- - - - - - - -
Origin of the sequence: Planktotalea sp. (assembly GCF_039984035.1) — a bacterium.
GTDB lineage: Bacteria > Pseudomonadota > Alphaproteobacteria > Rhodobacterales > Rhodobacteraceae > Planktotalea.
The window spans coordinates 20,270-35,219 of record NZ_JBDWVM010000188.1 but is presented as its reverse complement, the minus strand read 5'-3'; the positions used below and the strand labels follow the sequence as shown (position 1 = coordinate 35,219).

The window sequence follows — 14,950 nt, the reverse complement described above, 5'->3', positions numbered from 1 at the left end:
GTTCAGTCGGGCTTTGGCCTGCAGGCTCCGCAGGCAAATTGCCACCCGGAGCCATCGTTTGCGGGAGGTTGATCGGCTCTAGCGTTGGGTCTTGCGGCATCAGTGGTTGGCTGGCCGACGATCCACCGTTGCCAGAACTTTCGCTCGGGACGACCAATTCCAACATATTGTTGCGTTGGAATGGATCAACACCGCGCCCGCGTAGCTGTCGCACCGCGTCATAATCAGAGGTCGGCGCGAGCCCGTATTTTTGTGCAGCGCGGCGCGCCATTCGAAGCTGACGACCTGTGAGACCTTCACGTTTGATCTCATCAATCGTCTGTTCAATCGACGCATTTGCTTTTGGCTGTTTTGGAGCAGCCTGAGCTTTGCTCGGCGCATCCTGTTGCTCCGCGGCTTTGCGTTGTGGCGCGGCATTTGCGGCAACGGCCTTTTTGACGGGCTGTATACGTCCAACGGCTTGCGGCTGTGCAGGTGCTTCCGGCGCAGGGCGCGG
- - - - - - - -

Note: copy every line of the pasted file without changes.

Origin of the sequence: Planktotalea sp. (assembly GCF_039984035.1) — a bacterium.
GTDB lineage: Bacteria > Pseudomonadota > Alphaproteobacteria > Rhodobacterales > Rhodobacteraceae > Planktotalea.
The window spans coordinates 20,270-35,219 of record NZ_JBDWVM010000188.1 but is presented as its reverse complement, the minus strand read 5'-3'; the positions used below and the strand labels follow the sequence as shown (position 1 = coordinate 35,219).

The window sequence follows — 14,950 nt, the reverse complement described above, 5'->3', positions numbered from 1 at the left end:
GTTCAGTCGGGCTTTGGCCTGCAGGCTCCGCAGGCAAATTGCCACCCGGAGCCATCGTTTGCGGGAGGTTGATCGGCTCTAGCGTTGGGTCTTGCGGCATCAGTGGTTGGCTGGCCGACGATCCACCGTTGCCAGAACTTTCGCTCGGGACGACCAATTCCAACATATTGTTGCGTTGGAATGGATCAACACCGCGCCCGCGTAGCTGTCGCACCGCGTCATAATCAGAGGTCGGCGCGAGCCCGTATTTTTGTGCAGCGCGGCGCGCCATTCGAAGCTGACGACCTGTGAGACCTTCACGTTTGATCTCATCAATCGTCTGTTCAATCGACGCATTTGCTTTTGGCTGTTTTGGAGCAGCCTGAGCTTTGCTCGGCGCATCCTGTTGCTCCGCGGCTTTGCGTTGTGGCGCGGCATTTGCGGCAACGGCCTTTTTGACGGGCTGTATACGTCCAACGGCTTGCGGCTGTGCAGGTGCTTCCGGCGCAGGGCGCGG